That's awesome. So let me open the same question to keeping on our theme of starting with the product group.

Annika, in the Magic Transit group and working on Cloudflare Network Interconnect, what does that mean to you to work with organizations like Joe's and Juan's and Evan's?

Yeah absolutely. So with Magic Transit we launched about a year ago or a little over a year ago Cloudflare Network Interconnect around a month ago now but the underlying technology for both of these products has been around since kind of the beginning of Cloudflare.

When we were sort of looking at the vision for Cloudflare and how we knew that we wanted to architect our network and build it out, it was really important to us to have a really scalable way to protect our network from DDoS attacks without sacrificing performance and the existing solutions that we had which were sort of hardware boxes located in data centers or cloud scrubbing providers that would send traffic around to sort of different locations for dedicated scrubbing, neither of those solutions really made sense for us and so our denial of service team built this system in-house to protect our entire network and then over time we heard from customers like hey we really like the things that you're able to do for us at Layer 7 with Cloudflare's CDN and Layer 7 DDoS products can you actually provide this to us for our entire networks and we sort of looked around and realized that we had built this incredible product to protect our own networks and so that's essentially what Magic Transit is.

It's just exposing this or giving this to our customers so that they can use it on their own.

So we really relied on the technology that we built through that entire you know 10 years in the experience that our denial of service team had gathered in building out these systems to protect our own network and with Magic Transit we're giving that to customers.

Awesome. So now on the internal side, who wants to go first?

Evan or Joe or Juan? I'm happy to go and pick up.

To me it's been really fun deploying access and a lot of the team's products here at Cloudflare.

Getting to see one, how the sausage is made on the newest latest and greatest features and products that they're working on but also it's really cool to be a customer of a product where you have product managers that you're working so closely with who can directly change the product.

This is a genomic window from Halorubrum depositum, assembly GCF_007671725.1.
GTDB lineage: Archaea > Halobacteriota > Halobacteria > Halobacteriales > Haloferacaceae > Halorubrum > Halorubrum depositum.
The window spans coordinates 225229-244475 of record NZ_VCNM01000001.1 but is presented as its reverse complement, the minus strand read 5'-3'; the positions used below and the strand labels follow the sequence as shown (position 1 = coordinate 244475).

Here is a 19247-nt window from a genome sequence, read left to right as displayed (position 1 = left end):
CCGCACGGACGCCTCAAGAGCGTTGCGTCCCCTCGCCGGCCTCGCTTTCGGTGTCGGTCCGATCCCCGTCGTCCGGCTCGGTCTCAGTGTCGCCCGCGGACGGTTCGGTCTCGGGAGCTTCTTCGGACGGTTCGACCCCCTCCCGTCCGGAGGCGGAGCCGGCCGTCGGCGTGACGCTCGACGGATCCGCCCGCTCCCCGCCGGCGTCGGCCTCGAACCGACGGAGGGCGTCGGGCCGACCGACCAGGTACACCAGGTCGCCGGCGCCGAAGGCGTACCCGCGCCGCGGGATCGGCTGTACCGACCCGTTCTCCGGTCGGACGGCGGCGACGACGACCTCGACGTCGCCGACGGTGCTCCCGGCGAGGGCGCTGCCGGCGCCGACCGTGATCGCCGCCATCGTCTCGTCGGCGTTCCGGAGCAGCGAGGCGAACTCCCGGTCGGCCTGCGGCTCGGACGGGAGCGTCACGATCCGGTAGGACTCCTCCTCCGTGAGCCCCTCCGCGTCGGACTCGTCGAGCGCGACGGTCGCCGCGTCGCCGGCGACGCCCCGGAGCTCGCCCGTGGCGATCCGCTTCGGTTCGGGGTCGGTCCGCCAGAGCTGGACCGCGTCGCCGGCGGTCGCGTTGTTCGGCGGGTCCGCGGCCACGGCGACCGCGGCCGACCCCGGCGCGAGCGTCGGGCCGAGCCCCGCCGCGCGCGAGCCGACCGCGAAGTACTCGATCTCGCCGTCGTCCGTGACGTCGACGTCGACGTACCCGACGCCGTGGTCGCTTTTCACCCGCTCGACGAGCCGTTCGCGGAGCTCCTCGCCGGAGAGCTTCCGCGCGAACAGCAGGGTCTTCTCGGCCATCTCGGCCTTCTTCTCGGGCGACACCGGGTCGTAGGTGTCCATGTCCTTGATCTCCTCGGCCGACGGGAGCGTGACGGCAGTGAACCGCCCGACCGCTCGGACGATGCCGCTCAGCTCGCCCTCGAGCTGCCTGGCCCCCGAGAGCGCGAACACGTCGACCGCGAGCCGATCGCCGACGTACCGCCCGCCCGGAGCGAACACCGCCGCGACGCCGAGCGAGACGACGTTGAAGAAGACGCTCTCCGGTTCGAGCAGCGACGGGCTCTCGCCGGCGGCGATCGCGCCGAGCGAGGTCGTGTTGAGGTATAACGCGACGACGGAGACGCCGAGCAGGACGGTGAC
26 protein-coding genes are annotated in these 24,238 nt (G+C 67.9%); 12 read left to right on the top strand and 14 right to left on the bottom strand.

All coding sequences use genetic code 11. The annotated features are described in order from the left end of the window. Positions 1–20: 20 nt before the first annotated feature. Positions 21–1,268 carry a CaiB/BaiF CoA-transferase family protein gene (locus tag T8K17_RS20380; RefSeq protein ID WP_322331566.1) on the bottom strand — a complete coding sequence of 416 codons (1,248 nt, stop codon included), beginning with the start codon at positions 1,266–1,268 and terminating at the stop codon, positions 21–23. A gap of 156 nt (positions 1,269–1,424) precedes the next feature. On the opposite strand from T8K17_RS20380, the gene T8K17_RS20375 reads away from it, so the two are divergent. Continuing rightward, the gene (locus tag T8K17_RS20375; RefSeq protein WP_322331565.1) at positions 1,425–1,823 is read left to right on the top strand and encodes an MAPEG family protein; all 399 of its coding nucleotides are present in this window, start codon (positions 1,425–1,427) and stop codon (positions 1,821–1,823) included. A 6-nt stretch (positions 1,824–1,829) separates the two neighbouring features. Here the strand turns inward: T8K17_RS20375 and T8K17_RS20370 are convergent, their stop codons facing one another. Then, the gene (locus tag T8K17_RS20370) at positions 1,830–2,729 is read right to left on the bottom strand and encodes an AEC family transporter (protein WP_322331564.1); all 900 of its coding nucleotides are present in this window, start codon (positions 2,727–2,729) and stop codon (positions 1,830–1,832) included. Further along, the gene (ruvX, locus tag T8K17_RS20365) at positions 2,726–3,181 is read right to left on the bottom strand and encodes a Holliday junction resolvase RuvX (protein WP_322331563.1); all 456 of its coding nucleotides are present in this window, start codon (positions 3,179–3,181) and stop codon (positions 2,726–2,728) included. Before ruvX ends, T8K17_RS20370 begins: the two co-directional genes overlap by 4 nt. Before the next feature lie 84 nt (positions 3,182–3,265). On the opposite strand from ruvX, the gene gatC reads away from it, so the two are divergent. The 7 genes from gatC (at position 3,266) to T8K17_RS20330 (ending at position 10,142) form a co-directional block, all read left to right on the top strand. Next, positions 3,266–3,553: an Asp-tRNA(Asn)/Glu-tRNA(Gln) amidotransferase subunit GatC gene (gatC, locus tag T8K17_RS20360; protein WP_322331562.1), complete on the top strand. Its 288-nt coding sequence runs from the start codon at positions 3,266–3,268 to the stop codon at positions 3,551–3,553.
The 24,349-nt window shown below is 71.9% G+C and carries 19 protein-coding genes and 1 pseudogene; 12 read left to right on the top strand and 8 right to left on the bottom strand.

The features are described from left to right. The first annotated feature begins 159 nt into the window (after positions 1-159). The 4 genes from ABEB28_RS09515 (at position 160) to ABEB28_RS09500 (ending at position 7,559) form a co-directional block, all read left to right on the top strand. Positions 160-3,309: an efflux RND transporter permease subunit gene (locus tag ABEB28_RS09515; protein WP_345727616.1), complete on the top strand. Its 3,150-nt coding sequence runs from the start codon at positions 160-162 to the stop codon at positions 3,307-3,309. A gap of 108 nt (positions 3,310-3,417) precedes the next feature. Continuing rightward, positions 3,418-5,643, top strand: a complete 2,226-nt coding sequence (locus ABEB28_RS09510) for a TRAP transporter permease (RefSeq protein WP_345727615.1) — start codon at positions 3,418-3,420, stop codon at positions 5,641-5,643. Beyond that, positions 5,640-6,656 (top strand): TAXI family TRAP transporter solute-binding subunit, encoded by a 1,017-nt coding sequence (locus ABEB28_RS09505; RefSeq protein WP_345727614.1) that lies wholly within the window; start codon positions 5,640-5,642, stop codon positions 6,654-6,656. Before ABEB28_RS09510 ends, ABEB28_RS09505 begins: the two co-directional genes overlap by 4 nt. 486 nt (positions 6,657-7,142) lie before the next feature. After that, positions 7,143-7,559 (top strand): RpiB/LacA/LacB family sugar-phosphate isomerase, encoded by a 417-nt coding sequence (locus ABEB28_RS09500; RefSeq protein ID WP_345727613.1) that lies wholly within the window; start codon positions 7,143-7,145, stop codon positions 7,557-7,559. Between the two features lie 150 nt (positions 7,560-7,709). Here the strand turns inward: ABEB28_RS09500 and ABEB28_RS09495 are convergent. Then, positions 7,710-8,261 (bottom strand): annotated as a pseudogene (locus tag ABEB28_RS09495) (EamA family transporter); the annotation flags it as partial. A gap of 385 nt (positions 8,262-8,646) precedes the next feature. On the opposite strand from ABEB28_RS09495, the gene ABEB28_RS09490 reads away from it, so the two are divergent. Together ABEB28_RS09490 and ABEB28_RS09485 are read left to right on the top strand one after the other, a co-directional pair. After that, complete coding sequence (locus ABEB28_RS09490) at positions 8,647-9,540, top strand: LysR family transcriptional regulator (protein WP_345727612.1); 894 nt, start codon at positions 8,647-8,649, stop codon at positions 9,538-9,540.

So we're on the security side trying to make Cloudflare more secure and by extension our customers more secure.

When I go to Sam for example and say we want access to solve this problem for us and make us more secure, he has first-hand knowledge of what it's like being a Cloudflare employee and why that's so important to our customers and so he takes our word and our needs really seriously and because of that I think that there's not much fluff in the product like it provides a real security benefit and it's always something that's solving one of our needs that they're working on.

So I've had a blast deploying Cloudflare for teams at Cloudflare and also helping try to make it better and helping influence Sam and the direction of the product to continue to be something that's solving security problems, real security problems.

I love seeing, with that Evan, I love seeing when we get a list back of P0s, P1s, P2s for upcoming products and then the P0s are Evan's suggestions.

So the team is always like those are the first things we're going to do because it's going to be the best product.

So Joe and Juan, as execs in the company, it must be a big part of your role.

We're in customer advisory board meetings together, you advise on how we should build these products.

From your perspective, tell us a little bit about that partnership across the product teams.

Well, from where I sit, I experience it in two different ways.

As Evan was talking about, when you're running a security team, you try and solve security problems day in, day out and the typical analysis, once you find a problem, is build or buy.

And you look to the market, is there something you can buy?

And if there's not, you try and figure out how to build it yourself.

Typically, you have to build it on your own security team and so it's trying to take away the resources from firefighting or whatever else we're working on and do engineering work ourselves.

And then, of course, you have to maintain whatever you build. Being able to turn and see people like Sam across the office and talk to them about our problems and have real product teams and dedicated software engineering teams excited to build what you want is pretty much unprecedented in the world of security as far as I'm concerned.